Unit Testing Sitefinity with Telerik JustMock: Part 2 – Writing the Unit Test

In the previous blog post, I covered how to create and configure a JustMock Unit Test project for a new Sitefinity web application. After covering some key definitions for unit testing, a unit test project was added, and a boilerplate test class was created for testing a reindex search utility method in the SitefinityWebApp project.  We will pick up exactly where we left off and add a test method to the recently created SearchTests class. By the end of the post we will have a set of tests that can be executed.

1) The SearchTests.cs file already contains some boiler plate code that you can add to if you want. For this walkthrough, throw a Reindex_CalledFromUtility_ReturnsTrue method into the class toward the bottom. In the test method, SearchUtility.Reindex(“index1”) is called and it will return “true” if the reindex succeeds and “false” if it does not. An Assert is added to check that it returns true. If the reindex fails for some reason then this test will also fail.

Thinking ahead, we know that this is likely going to be a problem because search indexes reside on the site as actual files, which is dependency we don’t want to maintain. The unit test should be able to run successfully in complete absence of those search indexes.

2) Run the test and it fails with plenty of references to the PublishingManager (which is used inside the SearchUtility.Reindex method). The solution for this error is to create mocks for all the portions of the code that rely on external elements.

3) Below is a snapshot of the Reindex method and all of its components that need to be mocked (i.e. doing db or service requests)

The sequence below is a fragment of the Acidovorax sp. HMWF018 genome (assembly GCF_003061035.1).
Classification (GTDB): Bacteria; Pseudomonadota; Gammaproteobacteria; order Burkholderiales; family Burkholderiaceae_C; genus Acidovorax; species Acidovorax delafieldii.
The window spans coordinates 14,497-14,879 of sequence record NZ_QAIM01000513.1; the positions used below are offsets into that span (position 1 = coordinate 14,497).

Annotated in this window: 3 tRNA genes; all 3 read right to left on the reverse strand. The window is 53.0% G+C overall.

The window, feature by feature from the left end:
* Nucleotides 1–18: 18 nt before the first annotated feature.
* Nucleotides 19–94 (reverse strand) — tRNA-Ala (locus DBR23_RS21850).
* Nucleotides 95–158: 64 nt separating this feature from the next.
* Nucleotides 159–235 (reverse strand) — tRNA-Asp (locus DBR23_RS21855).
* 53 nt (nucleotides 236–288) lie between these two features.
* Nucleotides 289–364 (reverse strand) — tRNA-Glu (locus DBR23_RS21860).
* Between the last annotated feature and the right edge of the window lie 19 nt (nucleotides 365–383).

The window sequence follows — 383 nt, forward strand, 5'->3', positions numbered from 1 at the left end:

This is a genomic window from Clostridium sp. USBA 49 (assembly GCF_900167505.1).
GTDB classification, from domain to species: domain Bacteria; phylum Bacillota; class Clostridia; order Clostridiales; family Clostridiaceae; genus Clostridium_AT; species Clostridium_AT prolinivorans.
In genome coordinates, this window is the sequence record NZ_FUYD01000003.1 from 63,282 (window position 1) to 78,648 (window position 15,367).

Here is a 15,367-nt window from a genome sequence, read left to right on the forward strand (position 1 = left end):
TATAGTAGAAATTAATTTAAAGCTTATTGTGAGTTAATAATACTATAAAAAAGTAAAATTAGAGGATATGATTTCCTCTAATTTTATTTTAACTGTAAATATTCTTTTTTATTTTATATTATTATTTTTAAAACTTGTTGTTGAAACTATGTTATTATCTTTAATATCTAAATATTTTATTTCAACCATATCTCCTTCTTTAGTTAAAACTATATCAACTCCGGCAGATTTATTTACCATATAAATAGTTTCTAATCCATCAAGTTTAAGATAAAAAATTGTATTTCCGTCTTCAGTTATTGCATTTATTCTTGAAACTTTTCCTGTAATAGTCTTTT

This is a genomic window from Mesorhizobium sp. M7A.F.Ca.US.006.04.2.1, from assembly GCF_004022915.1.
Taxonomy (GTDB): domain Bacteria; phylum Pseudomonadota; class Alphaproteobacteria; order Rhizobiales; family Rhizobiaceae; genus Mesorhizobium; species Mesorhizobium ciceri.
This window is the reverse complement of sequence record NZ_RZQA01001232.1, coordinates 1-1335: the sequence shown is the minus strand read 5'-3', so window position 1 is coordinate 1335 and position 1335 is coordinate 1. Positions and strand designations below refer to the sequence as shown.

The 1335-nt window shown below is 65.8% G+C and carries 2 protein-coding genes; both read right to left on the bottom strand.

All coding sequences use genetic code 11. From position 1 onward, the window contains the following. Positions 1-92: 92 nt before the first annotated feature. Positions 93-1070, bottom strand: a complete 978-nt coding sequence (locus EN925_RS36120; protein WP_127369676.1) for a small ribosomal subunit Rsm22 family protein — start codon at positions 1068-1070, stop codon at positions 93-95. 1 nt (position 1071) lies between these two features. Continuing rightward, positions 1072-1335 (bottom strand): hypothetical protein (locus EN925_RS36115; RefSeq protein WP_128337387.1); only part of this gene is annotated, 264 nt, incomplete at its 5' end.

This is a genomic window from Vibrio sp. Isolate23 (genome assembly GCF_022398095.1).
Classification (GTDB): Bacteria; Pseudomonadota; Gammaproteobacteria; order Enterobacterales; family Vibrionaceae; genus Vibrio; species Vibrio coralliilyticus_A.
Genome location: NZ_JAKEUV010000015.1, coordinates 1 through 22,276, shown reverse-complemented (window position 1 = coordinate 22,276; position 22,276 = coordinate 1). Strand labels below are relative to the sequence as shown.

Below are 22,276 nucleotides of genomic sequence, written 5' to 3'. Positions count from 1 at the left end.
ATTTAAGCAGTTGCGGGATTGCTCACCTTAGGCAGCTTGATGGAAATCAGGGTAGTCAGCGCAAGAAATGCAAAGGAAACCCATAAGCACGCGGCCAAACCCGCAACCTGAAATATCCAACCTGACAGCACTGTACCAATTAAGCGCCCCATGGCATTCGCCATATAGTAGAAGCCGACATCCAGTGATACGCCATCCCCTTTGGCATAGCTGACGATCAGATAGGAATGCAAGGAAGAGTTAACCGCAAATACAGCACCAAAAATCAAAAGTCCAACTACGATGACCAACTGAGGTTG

a. PublishingManager – what we use for fetching the search indexes.
b. Points – where we store the returned publishing points (essentially, the search indexes)
c. SystemManager.CurrentContext – static class returning the current site context
d. SystemManager.CurrentContext.IsMultiSiteMode  - property returning whether the site is multi-site
e. SystemManager.CurrentContext.CurrentSite.Id – id of the current site
f. PublishingManager.Provider.GetSiteItems(siteId) – returns publishing point based on a site id (multisite)
g. PublishingAdminService – Service used for reindexing a search index

4) Once the components that need to be mocked have been identified, mocks can be initialized and arranged. The following screenshot creates and initializes the mocks for the components (matching on color) that we know need to be replaced with independent versions.  This code is executed in an initialize method which gets executed once for all the test methods so each test does not need to create these mocks.

The mock objects are declared at the top and get initialized in “MyClassInitialize”. “Mock.Create” returns a mocked version of the service/manager/interface/class that it receives.  In this case we use it for PublishingManager, SitefinityContextBase, ISite, PublishingDataProviderBase, and PublishingAdminService. Once these mocks are created, they are arranged to be used instead of the normal managers and services.

For example, when “PublishingManager.GetManager” is called with any string parameters, the mocked PublishingManager is returned instead of the real one. Likewise, when that mocked PublishingManager “GetPublishingPoints()” is called, it returns “publishingPoints.AsQueryable()” which we created in the test instead of having Sitefinity fetch it.

As the mocks get arranged, SearchUtility. Reindex becomes independent from the CMS dependencies.

5) Run the test now that everything has been mocked.

This time the test runs without throwing the exception, but still fails because the Assert expected true and SearchUtility. Reindex returned false. It failed because the Reindex method has now been mocked to function in the absence of any search index data.  Calling “Reindex(“index1”)” asked the API to index “index1” without providing a mocked index to reindex, so it failed. If this is going to run successfully, a mocked index needs to be created.

Now we have a “finalized” version of this test class running tests that validate this single utility method. This utility class is just one example of a unit of code that can be tested, and it’s a simple example on how to get up to speed with writing unit tests. Moving forward, we can use this unit test project for testing additional utilities and controls in the Sitefinity application.

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